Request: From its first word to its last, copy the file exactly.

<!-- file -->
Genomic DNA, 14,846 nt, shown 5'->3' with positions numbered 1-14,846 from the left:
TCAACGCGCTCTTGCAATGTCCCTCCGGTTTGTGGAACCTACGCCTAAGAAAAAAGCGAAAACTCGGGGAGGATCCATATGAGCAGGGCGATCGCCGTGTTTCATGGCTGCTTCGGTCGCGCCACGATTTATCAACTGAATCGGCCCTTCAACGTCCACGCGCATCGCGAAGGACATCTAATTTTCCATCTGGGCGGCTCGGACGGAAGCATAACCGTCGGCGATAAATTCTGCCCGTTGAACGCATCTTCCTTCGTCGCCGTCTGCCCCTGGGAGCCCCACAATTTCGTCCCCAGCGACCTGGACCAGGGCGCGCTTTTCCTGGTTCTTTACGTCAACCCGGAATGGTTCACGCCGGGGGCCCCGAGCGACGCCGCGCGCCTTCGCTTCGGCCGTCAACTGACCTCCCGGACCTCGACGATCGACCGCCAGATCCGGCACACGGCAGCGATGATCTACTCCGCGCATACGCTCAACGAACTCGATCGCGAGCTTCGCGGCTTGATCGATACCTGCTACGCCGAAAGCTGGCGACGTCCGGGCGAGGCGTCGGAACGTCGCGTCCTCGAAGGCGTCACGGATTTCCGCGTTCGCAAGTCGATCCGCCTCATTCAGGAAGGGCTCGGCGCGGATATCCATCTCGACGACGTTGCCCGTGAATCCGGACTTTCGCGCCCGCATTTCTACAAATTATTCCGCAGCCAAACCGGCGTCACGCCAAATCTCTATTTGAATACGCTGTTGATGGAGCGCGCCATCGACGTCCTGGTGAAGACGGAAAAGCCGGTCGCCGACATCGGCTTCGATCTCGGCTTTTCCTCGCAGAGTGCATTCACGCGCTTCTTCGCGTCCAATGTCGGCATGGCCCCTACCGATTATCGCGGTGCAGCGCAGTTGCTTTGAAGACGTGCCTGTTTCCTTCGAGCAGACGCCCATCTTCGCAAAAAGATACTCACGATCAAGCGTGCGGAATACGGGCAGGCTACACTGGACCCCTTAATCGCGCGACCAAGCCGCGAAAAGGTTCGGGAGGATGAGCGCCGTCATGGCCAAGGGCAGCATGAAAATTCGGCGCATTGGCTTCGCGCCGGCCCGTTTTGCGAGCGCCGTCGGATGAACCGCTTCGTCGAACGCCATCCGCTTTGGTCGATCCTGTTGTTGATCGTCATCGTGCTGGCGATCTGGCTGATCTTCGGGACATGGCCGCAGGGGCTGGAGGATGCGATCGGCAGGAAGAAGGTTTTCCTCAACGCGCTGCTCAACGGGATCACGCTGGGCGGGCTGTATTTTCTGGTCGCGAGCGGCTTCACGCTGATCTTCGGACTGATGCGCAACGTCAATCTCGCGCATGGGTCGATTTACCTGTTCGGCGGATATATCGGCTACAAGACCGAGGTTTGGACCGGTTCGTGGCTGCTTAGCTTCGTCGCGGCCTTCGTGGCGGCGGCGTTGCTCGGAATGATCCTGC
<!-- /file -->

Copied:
Genomic DNA, 14,846 nt, shown 5'->3' with positions numbered 1-14,846 from the left:
TCAACGCGCTCTTGCAATGTCCCTCCGGTTTGTGGAACCTACGCCTAAGAAAAAAGCGAAAACTCGGGGAGGATCCATATGAGCAGGGCGATCGCCGTGTTTCATGGCTGCTTCGGTCGCGCCACGATTTATCAACTGAATCGGCCCTTCAACGTCCACGCGCATCGCGAAGGACATCTAATTTTCCATCTGGGCGGCTCGGACGGAAGCATAACCGTCGGCGATAAATTCTGCCCGTTGAACGCATCTTCCTTCGTCGCCGTCTGCCCCTGGGAGCCCCACAATTTCGTCCCCAGCGACCTGGACCAGGGCGCGCTTTTCCTGGTTCTTTACGTCAACCCGGAATGGTTCACGCCGGGGGCCCCGAGCGACGCCGCGCGCCTTCGCTTCGGCCGTCAACTGACCTCCCGGACCTCGACGATCGACCGCCAGATCCGGCACACGGCAGCGATGATCTACTCCGCGCATACGCTCAACGAACTCGATCGCGAGCTTCGCGGCTTGATCGATACCTGCTACGCCGAAAGCTGGCGACGTCCGGGCGAGGCGTCGGAACGTCGCGTCCTCGAAGGCGTCACGGATTTCCGCGTTCGCAAGTCGATCCGCCTCATTCAGGAAGGGCTCGGCGCGGATATCCATCTCGACGACGTTGCCCGTGAATCCGGACTTTCGCGCCCGCATTTCTACAAATTATTCCGCAGCCAAACCGGCGTCACGCCAAATCTCTATTTGAATACGCTGTTGATGGAGCGCGCCATCGACGTCCTGGTGAAGACGGAAAAGCCGGTCGCCGACATCGGCTTCGATCTCGGCTTTTCCTCGCAGAGTGCATTCACGCGCTTCTTCGCGTCCAATGTCGGCATGGCCCCTACCGATTATCGCGGTGCAGCGCAGTTGCTTTGAAGACGTGCCTGTTTCCTTCGAGCAGACGCCCATCTTCGCAAAAAGATACTCACGATCAAGCGTGCGGAATACGGGCAGGCTACACTGGACCCCTTAATCGCGCGACCAAGCCGCGAAAAGGTTCGGGAGGATGAGCGCCGTCATGGCCAAGGGCAGCATGAAAATTCGGCGCATTGGCTTCGCGCCGGCCCGTTTTGCGAGCGCCGTCGGATGAACCGCTTCGTCGAACGCCATCCGCTTTGGTCGATCCTGTTGTTGATCGTCATCGTGCTGGCGATCTGGCTGATCTTCGGGACATGGCCGCAGGGGCTGGAGGATGCGATCGGCAGGAAGAAGGTTTTCCTCAACGCGCTGCTCAACGGGATCACGCTGGGCGGGCTGTATTTTCTGGTCGCGAGCGGCTTCACGCTGATCTTCGGACTGATGCGCAACGTCAATCTCGCGCATGGGTCGATTTACCTGTTCGGCGGATATATCGGCTACAAGACCGAGGTTTGGACCGGTTCGTGGCTGCTTAGCTTCGTCGCGGCCTTCGTGGCGGCGGCGTTGCTCGGAATGATCCTGC